ZELANDE, Netherlands (VN) — A bright yellow umbrella flew across a dike on the North Atlantic coast, blown inside out by the wind, chased in vain by an owner doused by the storm. An old couple looked on from their caravan, warm, dry, probably laughing.
When weather rolls in on the northern European coast, some win, and some lose.
A splintered peloton flew by the same spot not 30 minutes later, fractured by the very same wind, the same storm, into four groups spread over more than five minutes by the finish line. Only two days into the Tour de France and the dream of yellow, for many, was already riding up the road.
In the fight for the Tour’s overall, Tejay van Garderen (BMC Racing), Chris Froome (Sky), Alberto Contador (Tinkoff-Saxo), and Rigoberto Uran (Etixx-Quick-Step) were winners on Sunday. Each finished with, or near, the lead group.
Defending champion Vincenzo Nibali (Astana), Nairo Quintana and Alejandro Valverde (Movistar), Thibaut Pinot (FDJ), Romain Bardet (AG2R), and Andrew Talansky (Cannondale-Garmin) all lost nearly a minute and a half.
The day was always touted as something of a ticking time bomb, a route that could, with the cooperation of the weather, become a spectacle of echelons.
Mother nature came through, and in grand style. Lightning strikes flashed around the coast as the wind kicked up to a sustained 30 miles per hour, flattening tents and sending fans dashing for their cars as the publicity caravan scrambled to dig out its stock of plastic ponchos.
The peloton hit the brunt of the storm, pelted by rain and battered by wind, as it approached the sea. Riders described the few minutes as the storm passed as chaos, unable to hear radios or even each other as the elements beat down upon them. The peloton never stood a chance of staying in one piece.
The teams well placed at the time — BMC, Sky, Etixx, and Tinkoff — were pleased with the outcome. Those who missed have an uphill battle that’s begun earlier than hoped.
“Two days down now, I couldn’t hope for more from this stage,” said Sky leader Chris Froome, who made the front split along with teammates Geraint Thomas and Ian Stannard.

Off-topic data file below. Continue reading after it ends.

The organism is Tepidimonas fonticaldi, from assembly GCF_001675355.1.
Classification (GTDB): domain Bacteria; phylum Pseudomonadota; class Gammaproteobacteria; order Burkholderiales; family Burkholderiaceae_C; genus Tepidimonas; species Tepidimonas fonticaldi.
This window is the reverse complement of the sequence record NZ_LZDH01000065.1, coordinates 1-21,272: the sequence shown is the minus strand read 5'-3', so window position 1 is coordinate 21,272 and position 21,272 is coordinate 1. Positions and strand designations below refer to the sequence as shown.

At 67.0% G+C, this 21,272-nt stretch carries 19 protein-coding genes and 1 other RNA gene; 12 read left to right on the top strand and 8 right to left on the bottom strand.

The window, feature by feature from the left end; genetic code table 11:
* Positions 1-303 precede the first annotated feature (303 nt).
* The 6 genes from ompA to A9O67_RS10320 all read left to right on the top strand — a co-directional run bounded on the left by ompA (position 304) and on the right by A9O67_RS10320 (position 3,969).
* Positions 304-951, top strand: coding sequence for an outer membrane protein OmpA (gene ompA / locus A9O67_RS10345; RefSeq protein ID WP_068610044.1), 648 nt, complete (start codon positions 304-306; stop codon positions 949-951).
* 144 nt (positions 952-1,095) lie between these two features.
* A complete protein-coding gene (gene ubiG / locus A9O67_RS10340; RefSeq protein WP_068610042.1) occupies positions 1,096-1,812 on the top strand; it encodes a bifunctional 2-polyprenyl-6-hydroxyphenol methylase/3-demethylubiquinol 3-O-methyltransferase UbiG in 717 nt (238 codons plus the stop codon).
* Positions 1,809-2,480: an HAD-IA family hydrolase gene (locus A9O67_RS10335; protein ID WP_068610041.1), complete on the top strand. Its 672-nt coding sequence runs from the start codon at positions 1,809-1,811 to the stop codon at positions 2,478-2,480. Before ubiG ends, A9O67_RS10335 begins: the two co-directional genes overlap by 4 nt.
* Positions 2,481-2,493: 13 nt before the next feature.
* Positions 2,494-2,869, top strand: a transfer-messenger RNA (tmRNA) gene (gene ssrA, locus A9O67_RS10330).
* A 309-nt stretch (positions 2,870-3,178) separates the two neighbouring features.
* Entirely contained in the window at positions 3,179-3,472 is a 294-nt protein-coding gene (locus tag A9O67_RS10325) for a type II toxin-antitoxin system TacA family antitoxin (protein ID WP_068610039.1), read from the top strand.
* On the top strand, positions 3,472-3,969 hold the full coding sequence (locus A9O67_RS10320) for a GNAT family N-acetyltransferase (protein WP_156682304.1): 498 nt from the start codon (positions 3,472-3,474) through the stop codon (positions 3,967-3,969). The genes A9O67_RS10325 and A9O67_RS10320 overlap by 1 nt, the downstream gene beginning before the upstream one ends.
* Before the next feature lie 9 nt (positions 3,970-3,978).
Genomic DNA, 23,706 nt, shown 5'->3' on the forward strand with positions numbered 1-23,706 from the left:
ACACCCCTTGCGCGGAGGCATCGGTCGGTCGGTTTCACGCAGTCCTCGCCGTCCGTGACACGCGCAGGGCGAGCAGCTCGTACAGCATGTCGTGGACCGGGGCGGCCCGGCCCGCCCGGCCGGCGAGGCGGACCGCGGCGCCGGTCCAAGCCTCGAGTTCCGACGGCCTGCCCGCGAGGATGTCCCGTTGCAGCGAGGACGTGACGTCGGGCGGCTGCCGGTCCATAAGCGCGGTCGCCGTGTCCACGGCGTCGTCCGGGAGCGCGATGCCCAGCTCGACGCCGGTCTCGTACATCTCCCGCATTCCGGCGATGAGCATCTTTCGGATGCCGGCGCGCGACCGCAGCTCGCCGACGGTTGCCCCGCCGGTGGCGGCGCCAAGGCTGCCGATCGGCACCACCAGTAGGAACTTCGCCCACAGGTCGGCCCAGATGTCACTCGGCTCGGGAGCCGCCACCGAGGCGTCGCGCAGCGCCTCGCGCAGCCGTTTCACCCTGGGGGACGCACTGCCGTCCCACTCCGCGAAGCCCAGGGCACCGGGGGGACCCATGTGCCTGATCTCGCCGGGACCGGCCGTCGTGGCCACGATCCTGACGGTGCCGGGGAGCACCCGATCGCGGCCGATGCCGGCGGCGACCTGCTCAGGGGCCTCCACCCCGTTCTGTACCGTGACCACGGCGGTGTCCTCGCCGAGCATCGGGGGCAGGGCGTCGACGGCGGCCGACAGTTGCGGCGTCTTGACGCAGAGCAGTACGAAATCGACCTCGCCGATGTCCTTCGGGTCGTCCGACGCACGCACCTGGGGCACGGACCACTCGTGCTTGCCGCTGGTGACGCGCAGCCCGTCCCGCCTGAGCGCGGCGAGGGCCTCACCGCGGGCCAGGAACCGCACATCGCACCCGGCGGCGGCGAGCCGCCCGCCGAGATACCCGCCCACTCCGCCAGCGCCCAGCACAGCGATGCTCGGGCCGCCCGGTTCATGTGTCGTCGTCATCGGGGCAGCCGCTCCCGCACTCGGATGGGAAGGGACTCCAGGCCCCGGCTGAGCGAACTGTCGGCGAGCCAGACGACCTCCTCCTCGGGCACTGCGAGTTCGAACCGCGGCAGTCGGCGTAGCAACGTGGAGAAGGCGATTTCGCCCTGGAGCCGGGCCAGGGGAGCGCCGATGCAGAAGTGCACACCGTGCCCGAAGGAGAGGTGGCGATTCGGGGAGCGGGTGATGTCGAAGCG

Thomas, spinning slowly on a stationary trainer outside the Sky team bus, said the team was in the right spot when the weather turned sour.
“The rain came a bit earlier, so we were in the right place and it was hard enough to see where you was going let alone fighting for position,” Thomas said. “It’s not until 10K down the road when you can actually listen to what’s going on on the radio because at the time it’s just all background noise, you’re not really listening, you’re just sort of focused. Then you hear Nibali is at 30 seconds, Quintana a minute and you’re like ‘Whew, that’s pretty good.’”
“It was a fight just to be there and everyone was just full gas to be in the position, just crashes happening, you know those roundabouts splitting it,” he added, calling those few minutes “chaos.”
As the storm began to pass, directors and riders took a head count and quickly realized that a number of key favorites — Quintana and Nibali among them — had been distanced.
Sky wasted no time hitting the front. Etixx had several good reasons to add to the effort — to set up Mark Cavendish for the sprint, to try to put Tony Martin in yellow, and to keep Uran’s GC hopes alive. BMC quickly added riders to the rotation, despite the fact that its own yellow jersey, Rohan Dennis, had been distanced.
“For a while we were thinking, ‘Don’t work, let him catch up,’ but then all the other GC guys catch up, so it was a tough call out there,” said van Garderen.
“For a while we weren’t riding, and we were thinking ‘Maybe he’ll catch back up,’ then the gap started stretching out, like over a minute, and we realized what the situation as and that we could put a lot of GC guys away,” he said.
Van Garderen was caught behind a small split just a few hundred meters from the finish line and lost four seconds to Froome, time he’ll hope is inconsequential by Paris.
Contador, too, missed the final small split, finishing four seconds down on Froome. But the day was still a success for the Spaniard, who stepped one stage closer to his goal of winning the Giro/Tour double.
After rolling across the line, Contador stopped and hugged teammate Michael Rogers, saying, “Thank you very much, you were great today.”
“This is why we bring Mick to the Tour,” Contador told Australian TV. “He was great today. He kept me out of trouble. It was very dangerous today, and sometimes you can make big differences in flat stages like today.”
Rogers, an expert at guiding Contador through the dangers of the first week, said the team was vigilant all day.
“We knew it would be dangerous out there today,” Rogers said. “The wind, rain, crowds, narrow roads, it was hectic right from the start. We rode as a unit to protect Alberto. We knew we had safety in numbers, you can make a difference. We used our assets well.
“Today was a good day for the team. We’ll keep trying tomorrow.”